Letter | Super Bowl Sunday is not a national holiday

One on-air commentator blurted out that “Super Bowl Sunday has become a national holiday.” Well, not really.

A real national holiday recalls an ancient faith that gave impetus to our way of life (Christmas), remembers a good president or two (Presidents Day), memorializes a season of intense tribulation at the founding (Thanksgiving). A national holiday is a public holiday.

The Super Bowl is one of many quasi “public” events that celebrate the transfer of wealth from the working poor and middle class to the super wealthy – players and coaches, owners, corporate advertisers, celebrity attendees who get free publicity, and halftime entertainers.

Rhianna’s terribly unenthusiastic “Thank you, Arizona” at the conclusion of her performance summed it up beautifully. She showed little affection for Arizona or Arizonans, about whom she likely knows little, but demonstrated the politeness of a member of the 1% class who just completed a very large sale of her wares to thousands of consumers.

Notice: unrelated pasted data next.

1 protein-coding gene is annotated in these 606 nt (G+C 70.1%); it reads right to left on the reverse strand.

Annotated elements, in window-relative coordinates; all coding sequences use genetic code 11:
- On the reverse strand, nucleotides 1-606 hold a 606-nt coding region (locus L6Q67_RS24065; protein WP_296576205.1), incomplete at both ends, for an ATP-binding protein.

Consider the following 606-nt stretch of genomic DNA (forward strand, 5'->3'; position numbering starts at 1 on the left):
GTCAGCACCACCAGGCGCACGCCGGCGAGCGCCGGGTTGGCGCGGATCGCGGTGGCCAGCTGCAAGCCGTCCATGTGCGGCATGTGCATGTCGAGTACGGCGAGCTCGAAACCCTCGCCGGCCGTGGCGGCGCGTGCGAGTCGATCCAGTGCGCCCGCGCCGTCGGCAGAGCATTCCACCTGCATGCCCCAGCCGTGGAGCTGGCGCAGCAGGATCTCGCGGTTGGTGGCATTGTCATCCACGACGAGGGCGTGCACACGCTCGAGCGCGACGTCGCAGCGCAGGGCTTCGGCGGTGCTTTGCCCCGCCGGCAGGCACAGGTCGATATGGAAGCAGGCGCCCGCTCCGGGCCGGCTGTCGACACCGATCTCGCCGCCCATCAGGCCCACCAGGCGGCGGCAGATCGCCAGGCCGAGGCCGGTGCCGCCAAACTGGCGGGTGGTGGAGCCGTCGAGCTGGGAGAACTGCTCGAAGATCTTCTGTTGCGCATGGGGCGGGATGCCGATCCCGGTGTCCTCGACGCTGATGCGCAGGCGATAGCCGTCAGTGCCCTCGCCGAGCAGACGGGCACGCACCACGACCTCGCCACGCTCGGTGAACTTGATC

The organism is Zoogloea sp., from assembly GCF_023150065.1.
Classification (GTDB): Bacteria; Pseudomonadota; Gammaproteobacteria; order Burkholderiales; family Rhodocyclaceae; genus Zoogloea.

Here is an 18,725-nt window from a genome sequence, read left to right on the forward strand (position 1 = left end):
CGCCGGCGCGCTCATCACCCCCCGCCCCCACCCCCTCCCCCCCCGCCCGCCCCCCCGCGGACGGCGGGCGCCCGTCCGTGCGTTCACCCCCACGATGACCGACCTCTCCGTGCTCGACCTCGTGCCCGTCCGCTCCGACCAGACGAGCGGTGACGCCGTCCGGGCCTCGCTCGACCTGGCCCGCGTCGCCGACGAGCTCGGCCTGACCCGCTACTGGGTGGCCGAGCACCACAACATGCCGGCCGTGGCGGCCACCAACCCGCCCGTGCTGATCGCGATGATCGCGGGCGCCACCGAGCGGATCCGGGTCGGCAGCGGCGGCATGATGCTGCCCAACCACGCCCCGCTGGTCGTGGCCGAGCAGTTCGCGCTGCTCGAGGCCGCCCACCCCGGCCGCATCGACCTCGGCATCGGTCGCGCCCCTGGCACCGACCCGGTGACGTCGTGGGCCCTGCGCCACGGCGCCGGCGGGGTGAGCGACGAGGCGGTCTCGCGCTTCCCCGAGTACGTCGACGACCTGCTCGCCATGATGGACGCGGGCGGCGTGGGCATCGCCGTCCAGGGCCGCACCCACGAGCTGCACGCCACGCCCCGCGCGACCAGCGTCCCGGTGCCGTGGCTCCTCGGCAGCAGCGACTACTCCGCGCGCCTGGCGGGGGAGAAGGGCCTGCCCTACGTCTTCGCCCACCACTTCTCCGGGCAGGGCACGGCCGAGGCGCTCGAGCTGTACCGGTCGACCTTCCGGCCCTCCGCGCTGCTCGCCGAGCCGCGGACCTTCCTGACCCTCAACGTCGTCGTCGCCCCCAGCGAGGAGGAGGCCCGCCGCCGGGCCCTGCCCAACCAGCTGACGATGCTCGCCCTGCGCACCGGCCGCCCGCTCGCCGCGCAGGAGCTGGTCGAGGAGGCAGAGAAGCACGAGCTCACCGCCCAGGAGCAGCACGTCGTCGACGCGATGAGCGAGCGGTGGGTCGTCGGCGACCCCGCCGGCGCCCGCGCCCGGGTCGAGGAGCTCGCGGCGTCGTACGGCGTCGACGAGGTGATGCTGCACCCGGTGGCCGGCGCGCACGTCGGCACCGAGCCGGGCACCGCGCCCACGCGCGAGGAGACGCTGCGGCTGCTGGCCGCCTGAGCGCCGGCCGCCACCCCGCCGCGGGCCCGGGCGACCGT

America has few if any recent public achievements to celebrate in a solemn way. What we have left is to join with our overlords in celebrating the conquest of America by unholy private interests.

Kimball Shinkoskey

Woods Cross, Utah

Donate Report a Typo Contact

Friends 2 Follow:

Event Calendar
Event Calendar link
Submit Event